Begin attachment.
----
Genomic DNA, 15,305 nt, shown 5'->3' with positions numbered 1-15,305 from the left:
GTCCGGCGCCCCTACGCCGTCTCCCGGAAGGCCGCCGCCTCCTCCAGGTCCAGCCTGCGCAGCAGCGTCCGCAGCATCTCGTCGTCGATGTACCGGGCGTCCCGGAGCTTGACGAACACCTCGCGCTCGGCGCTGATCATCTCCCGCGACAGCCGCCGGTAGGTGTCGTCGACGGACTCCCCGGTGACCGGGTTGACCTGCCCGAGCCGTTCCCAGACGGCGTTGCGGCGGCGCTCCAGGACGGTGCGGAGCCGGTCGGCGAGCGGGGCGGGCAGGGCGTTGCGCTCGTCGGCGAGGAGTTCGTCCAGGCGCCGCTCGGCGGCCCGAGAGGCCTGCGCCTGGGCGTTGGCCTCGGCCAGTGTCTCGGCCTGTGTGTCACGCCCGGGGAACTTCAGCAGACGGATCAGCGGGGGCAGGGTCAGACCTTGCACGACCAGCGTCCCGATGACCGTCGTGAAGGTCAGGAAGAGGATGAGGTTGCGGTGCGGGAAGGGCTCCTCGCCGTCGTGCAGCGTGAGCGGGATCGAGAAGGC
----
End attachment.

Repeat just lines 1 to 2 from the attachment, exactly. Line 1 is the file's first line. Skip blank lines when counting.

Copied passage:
Genomic DNA, 15,305 nt, shown 5'->3' with positions numbered 1-15,305 from the left:
GTCCGGCGCCCCTACGCCGTCTCCCGGAAGGCCGCCGCCTCCTCCAGGTCCAGCCTGCGCAGCAGCGTCCGCAGCATCTCGTCGTCGATGTACCGGGCGTCCCGGAGCTTGACGAACACCTCGCGCTCGGCGCTGATCATCTCCCGCGACAGCCGCCGGTAGGTGTCGTCGACGGACTCCCCGGTGACCGGGTTGACCTGCCCGAGCCGTTCCCAGACGGCGTTGCGGCGGCGCTCCAGGACGGTGCGGAGCCGGTCGGCGAGCGGGGCGGGCAGGGCGTTGCGCTCGTCGGCGAGGAGTTCGTCCAGGCGCCGCTCGGCGGCCCGAGAGGCCTGCGCCTGGGCGTTGGCCTCGGCCAGTGTCTCGGCCTGTGTGTCACGCCCGGGGAACTTCAGCAGACGGATCAGCGGGGGCAGGGTCAGACCTTGCACGACCAGCGTCCCGATGACCGTCGTGAAGGTCAGGAAGAGGATGAGGTTGCGGTGCGGGAAGGGCTCCTCGCCGTCGTGCAGCGTGAGCGGGATCGAGAAGGC